So there after the weekend in Huaraz we check every morning and every evening with the garage, just fixing the radiator doesn't do the trick, so we wait for parts from Lima, and that gives us plenty of time. We eat every day on the same plaza restaurant in the sun which plays the sweet Andino music, yes at lunch time one can easily get a sun stroke, whereas at night temps drop to a mere 10 degrees, so we retreat to the inside of a nice pizza place, there is only one with good pizza which is owned by a French guy.
It is a Tuesday that we meet two groups of 3 Austrian climbers there, so we are in total nine Austrians; Flo, Christoph, and Martin come down from Alpamayo and Joe, Tom, and Martin from elsewhere, and we get all along well and go out till late, and the Daniel and David too, and maybe we are a bit loud.
Anyway next day it is my boys that are banned from going back to the pizza place, the Frenchman is of a faint and nervous character it seems, certainly has never had children, and I thought it was us grown-ups 'ransacking' the place...
Whatever, on Thursday morning the devil strikes and both, Daniel and David wake with swollen faces, why both? Daniel can hardly see and his whole body shakes from a fever. The competent hospital staff diagnose an intoxication of sorts, an allergic reaction to some food, dog or parrot sh!t, or just ice cream or sugar, what the hell do we really know; fact is their medication and helps rapidly.
On Friday afternoon almost all is finished at the car and we have test it up the dirt tracks of the Sierra Negra drive it aggressively almost to the top. So I then busy myself vacuuming out rat droppings and crushed bones from the van as the rats were having fun in the van all week while it was all open; that's about the point when Daniel and David chase each other and Daniel stumbles at the late hour and hits his forehead just over his right eye on a metal work bench; damn, and a real cut bleeds really badly.
Saturday on the 21st then I wake early, shower to shrug of the cold of the night. I wake my boys with still swollen faces, David is up quickly while Daniel rebels, at 8 we are at the garage, and I clean out some last fecal rat dirt. Back to the clinic, and graceful goodness our doctor is happy with the healing progress, to Daniel's cut she says 'it'll heal'. Breakfast in our favorite place is spaghetti for D&D and soup for me, and I put as usual a lot of aji/spice in it. In the local market I buy 2 Chinese made plastic swords for the boys, that sound off uninterruptedly a stupid noise, but they want them badly, and maybe deserve them in light of their sickness and injury, I buy also 8 bananas and 8 breads, and that should do for the whole day. We pick up the laundry from the necessary rat cleanings, then we are off and I put the heater on, safe is safe, especially as we could not fix the water temperature gauge; that remains to be fixed in Lima.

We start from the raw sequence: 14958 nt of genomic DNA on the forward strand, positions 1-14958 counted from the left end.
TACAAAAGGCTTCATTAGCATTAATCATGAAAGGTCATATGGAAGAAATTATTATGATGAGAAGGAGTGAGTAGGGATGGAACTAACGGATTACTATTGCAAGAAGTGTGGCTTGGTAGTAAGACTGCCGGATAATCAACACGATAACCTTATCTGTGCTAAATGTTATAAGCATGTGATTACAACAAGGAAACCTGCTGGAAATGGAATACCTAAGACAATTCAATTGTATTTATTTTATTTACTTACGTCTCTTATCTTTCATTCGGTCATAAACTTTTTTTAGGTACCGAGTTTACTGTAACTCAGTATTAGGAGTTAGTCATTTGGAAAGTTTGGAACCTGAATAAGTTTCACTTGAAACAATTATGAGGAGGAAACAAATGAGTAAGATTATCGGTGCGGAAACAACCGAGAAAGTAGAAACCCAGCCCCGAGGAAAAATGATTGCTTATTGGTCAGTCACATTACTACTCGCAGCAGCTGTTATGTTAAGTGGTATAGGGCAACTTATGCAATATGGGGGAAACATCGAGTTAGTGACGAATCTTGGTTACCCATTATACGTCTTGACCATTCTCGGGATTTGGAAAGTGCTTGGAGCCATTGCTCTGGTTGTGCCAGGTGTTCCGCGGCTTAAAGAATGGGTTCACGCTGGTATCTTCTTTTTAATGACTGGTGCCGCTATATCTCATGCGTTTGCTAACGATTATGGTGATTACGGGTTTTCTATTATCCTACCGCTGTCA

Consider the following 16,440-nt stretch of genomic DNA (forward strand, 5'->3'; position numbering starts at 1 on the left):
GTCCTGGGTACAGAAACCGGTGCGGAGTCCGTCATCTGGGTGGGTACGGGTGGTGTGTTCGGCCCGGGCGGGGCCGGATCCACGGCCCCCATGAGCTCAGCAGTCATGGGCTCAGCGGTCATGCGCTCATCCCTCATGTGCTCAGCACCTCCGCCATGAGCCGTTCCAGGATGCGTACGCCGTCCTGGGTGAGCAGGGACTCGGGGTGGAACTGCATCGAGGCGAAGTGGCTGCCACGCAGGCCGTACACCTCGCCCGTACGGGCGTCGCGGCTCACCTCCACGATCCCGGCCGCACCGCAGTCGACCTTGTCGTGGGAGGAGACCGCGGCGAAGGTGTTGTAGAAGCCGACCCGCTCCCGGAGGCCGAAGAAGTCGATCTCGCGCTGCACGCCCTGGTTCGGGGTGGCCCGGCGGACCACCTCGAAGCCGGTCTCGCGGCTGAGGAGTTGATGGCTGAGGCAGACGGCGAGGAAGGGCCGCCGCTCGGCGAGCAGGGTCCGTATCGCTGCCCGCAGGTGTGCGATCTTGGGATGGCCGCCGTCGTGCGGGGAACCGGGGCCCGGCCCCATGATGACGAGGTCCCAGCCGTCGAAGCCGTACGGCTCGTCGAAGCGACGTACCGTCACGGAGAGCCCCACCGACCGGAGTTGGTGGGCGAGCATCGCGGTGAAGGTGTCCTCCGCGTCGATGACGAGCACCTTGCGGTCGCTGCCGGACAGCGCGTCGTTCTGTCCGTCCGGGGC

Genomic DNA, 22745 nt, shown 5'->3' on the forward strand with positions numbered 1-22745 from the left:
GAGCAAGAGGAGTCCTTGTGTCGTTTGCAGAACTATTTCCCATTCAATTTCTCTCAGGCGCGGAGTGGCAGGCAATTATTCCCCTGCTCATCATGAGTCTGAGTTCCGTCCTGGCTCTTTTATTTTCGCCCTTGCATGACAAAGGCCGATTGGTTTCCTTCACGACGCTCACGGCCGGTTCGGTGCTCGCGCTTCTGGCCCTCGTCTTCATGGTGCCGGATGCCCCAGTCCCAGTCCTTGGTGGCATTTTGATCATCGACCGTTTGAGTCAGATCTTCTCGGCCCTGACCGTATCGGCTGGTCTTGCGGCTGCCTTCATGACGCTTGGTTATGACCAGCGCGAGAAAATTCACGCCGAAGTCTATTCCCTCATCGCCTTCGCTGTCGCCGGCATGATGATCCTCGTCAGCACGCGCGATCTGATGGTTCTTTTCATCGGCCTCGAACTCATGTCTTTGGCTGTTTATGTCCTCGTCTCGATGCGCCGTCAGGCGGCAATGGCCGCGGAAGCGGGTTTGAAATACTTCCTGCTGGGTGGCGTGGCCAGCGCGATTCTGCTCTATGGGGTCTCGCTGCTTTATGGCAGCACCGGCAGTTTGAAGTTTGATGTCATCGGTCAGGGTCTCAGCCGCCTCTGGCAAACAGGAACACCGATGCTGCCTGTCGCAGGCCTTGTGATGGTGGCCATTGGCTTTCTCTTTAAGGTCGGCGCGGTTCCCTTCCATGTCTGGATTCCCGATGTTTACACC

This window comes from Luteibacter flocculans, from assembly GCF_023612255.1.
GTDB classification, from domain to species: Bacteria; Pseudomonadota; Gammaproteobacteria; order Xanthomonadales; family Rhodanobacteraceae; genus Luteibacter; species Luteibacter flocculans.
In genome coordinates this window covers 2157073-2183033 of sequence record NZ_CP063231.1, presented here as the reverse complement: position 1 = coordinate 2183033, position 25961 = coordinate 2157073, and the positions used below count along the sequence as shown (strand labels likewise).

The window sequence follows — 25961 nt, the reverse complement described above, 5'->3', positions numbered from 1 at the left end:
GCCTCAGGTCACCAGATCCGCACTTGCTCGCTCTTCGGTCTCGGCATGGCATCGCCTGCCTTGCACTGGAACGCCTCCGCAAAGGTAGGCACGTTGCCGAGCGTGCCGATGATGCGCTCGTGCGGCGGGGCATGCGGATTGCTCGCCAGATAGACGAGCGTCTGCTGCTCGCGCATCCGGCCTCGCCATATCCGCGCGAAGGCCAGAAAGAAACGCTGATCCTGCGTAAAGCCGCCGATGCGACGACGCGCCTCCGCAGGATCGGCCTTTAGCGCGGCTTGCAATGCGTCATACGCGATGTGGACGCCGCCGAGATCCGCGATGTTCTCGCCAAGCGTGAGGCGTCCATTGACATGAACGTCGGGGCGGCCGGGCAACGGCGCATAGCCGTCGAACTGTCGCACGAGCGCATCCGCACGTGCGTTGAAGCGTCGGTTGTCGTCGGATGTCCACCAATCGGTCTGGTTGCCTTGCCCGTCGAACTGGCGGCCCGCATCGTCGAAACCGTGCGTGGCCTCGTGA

We drive and I listen to every noise, stop and feel the hoses' temperatures, the car seems to work again. We get over the neuralgic Conococha at 4,000m and then it is mostly down, and I am easy. Night we spend in Barranca, Ceviche at the ocean is fresh and spicy, friendly people chat over a few beers with me, some young Peruvian cracks teach my warrior faces skate-board.
Caral, 5,000 years old pyramids in the desert.
This is Sunday the 22nd of July and I have one more diversion on our mind before we close in on Lima: Caral and this is the most ancient city of the Americas, consisting of a dozen pyramids, plazas, amphitheater and houses, built between 2,600 B.C. and 2,000 B.C., this is when the great Egyptian pyramids were built, and those in Caral show great similarities with the Saqqara step-pyramids. Very impressive site and we have it for us alone!
We get there before nine on a Sunday and not far from Lima this is wise, we are first before the buses arrive and also before the desert heat kicks in.
ThisFabTrek is 8.
We leave Caral when the masses storm it, and the boys are exhausted and hungry, we had no breakfast 'cause there was none to be had this morning. They fall asleep and I wake them when we arrive in Huacho, a seaside town which must have great ceviche, I think and am right, and lucky to find the spot right at the harbor.
Lima then isn't far away, and the outer outskirts start early, to get through to the center and past it though takes for ever, and lucky us, this is a Sunday. We reach my friend Toño who has been waiting for 6 years, for me to honor my promise that one day I would come and visit him. Toño has beer and whiskey, and I am happy to relax as This Fab Trek today is 8, on 22nd of July 2004 I set out to 'conquer' the world.